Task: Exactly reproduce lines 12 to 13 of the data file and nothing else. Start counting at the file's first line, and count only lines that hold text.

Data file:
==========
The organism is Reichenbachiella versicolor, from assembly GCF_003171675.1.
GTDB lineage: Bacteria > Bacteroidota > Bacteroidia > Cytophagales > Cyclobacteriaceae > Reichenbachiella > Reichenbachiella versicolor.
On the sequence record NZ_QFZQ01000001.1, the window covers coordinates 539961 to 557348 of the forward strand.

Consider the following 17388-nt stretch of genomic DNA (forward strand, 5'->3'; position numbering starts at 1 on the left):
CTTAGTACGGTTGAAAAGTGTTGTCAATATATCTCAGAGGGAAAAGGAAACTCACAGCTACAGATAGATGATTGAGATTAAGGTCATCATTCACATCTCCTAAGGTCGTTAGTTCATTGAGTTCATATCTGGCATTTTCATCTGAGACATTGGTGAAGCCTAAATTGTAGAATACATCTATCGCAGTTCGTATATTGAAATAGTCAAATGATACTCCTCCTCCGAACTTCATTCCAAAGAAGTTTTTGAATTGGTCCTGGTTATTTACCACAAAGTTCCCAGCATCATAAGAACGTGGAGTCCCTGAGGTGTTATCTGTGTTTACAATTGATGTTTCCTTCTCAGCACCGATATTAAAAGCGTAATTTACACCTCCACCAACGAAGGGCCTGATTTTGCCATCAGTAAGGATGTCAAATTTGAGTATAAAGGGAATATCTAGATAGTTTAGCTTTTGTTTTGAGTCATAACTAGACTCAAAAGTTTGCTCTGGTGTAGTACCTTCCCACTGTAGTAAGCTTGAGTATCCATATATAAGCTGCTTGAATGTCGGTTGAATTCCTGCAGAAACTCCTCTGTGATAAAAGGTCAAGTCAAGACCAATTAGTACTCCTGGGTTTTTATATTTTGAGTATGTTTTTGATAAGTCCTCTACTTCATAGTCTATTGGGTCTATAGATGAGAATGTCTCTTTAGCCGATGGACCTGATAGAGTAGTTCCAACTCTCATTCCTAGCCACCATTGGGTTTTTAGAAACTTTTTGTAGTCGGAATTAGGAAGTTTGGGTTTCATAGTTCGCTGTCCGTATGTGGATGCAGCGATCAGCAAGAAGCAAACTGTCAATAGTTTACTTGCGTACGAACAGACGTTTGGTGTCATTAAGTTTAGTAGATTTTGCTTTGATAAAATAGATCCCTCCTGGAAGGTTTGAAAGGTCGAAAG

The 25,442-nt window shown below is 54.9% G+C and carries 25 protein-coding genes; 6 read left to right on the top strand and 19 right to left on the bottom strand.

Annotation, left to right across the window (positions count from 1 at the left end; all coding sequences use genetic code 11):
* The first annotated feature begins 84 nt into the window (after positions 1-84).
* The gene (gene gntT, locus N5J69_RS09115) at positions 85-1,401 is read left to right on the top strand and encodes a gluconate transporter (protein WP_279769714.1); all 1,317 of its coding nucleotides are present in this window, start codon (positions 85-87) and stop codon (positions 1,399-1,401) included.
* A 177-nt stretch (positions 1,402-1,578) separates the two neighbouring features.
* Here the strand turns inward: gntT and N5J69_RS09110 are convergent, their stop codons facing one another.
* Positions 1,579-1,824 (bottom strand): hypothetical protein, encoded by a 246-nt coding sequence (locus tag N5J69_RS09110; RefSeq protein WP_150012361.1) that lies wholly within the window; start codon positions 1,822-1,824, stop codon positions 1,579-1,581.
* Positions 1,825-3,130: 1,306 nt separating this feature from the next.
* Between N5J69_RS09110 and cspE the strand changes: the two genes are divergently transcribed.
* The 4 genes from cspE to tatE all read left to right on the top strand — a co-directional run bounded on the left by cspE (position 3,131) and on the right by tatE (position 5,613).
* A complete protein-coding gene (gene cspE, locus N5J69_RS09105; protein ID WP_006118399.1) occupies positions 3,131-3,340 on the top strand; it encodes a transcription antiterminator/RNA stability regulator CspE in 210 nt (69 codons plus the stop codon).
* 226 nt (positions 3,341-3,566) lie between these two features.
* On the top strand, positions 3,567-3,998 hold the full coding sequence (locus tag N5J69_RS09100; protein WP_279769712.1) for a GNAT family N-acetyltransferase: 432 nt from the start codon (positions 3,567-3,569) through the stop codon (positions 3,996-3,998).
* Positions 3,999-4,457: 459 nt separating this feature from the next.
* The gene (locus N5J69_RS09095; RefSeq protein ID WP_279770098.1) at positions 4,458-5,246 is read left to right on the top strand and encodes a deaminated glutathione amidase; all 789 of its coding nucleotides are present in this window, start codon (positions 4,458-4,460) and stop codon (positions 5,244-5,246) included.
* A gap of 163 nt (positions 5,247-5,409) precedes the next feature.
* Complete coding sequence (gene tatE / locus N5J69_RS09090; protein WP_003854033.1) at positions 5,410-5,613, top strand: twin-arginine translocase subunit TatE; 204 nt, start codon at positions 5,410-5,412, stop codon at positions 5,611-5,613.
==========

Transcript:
* Positions 1,579-1,824 (bottom strand): hypothetical protein, encoded by a 246-nt coding sequence (locus tag N5J69_RS09110; RefSeq protein WP_150012361.1) that lies wholly within the window; start codon positions 1,822-1,824, stop codon positions 1,579-1,581.
* Positions 1,825-3,130: 1,306 nt separating this feature from the next.